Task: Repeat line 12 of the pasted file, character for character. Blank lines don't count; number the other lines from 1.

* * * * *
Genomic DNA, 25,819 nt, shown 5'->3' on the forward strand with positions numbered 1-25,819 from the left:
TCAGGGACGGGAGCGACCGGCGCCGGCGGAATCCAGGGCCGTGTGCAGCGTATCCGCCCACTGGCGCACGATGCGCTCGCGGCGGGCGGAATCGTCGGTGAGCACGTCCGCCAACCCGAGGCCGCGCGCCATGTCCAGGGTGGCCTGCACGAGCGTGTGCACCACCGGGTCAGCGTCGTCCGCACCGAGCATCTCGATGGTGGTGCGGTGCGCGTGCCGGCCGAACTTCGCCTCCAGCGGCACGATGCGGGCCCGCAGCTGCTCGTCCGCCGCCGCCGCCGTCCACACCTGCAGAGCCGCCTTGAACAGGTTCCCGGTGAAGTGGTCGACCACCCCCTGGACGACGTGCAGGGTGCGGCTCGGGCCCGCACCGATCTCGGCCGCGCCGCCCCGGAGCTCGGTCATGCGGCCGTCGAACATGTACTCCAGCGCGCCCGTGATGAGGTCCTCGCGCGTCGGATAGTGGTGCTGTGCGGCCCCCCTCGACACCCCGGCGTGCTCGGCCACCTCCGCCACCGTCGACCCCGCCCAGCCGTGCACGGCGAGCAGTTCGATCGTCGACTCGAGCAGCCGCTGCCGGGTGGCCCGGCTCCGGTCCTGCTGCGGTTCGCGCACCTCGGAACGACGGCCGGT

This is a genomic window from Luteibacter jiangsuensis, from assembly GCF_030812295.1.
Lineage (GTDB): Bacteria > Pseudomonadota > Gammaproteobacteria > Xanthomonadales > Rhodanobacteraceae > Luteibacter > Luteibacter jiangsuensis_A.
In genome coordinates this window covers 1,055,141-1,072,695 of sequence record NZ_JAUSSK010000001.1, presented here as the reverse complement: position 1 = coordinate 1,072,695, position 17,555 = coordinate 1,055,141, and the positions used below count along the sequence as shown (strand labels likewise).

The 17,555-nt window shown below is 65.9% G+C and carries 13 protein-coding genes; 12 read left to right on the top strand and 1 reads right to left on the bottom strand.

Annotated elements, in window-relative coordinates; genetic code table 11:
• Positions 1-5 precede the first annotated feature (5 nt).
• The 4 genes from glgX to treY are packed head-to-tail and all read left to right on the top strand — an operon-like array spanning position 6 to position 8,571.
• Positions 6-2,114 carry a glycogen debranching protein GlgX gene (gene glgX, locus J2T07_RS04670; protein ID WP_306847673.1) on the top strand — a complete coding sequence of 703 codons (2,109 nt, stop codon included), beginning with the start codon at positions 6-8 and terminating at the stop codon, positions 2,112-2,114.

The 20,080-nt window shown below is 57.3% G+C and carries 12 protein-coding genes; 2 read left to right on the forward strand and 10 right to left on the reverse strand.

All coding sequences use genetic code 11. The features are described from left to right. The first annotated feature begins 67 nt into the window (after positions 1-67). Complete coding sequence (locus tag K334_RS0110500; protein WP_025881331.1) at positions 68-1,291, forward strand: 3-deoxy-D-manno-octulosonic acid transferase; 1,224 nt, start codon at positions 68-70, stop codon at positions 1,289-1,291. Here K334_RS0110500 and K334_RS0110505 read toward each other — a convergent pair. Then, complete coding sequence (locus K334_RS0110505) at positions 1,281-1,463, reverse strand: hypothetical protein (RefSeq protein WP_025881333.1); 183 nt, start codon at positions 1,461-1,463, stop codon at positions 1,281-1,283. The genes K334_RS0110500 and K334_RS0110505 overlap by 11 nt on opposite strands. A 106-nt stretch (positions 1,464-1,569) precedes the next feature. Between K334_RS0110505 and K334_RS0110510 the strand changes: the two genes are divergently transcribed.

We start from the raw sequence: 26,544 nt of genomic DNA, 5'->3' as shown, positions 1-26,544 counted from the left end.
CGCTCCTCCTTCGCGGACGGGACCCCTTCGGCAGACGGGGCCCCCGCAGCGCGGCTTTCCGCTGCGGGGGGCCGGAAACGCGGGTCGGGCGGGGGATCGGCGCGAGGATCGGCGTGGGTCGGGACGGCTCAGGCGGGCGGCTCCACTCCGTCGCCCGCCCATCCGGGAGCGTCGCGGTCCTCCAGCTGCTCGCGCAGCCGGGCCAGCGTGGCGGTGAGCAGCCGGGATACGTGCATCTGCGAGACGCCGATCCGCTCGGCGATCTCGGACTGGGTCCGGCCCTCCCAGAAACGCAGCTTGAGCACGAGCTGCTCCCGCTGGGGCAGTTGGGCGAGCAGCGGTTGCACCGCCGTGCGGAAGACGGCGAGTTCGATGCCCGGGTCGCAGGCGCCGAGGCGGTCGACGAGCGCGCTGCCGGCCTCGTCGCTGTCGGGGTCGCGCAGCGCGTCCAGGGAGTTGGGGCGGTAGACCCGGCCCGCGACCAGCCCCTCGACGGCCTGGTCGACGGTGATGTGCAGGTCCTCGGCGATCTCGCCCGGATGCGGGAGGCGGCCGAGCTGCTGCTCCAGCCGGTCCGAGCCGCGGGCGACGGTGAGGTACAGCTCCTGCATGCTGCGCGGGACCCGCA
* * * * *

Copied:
All coding sequences use genetic code 11. The features are described from left to right. The first annotated feature begins 67 nt into the window (after positions 1-67). Complete coding sequence (locus tag K334_RS0110500; protein WP_025881331.1) at positions 68-1,291, forward strand: 3-deoxy-D-manno-octulosonic acid transferase; 1,224 nt, start codon at positions 68-70, stop codon at positions 1,289-1,291. Here K334_RS0110500 and K334_RS0110505 read toward each other — a convergent pair. Then, complete coding sequence (locus K334_RS0110505) at positions 1,281-1,463, reverse strand: hypothetical protein (RefSeq protein WP_025881333.1); 183 nt, start codon at positions 1,461-1,463, stop codon at positions 1,281-1,283. The genes K334_RS0110500 and K334_RS0110505 overlap by 11 nt on opposite strands. A 106-nt stretch (positions 1,464-1,569) precedes the next feature. Between K334_RS0110505 and K334_RS0110510 the strand changes: the two genes are divergently transcribed.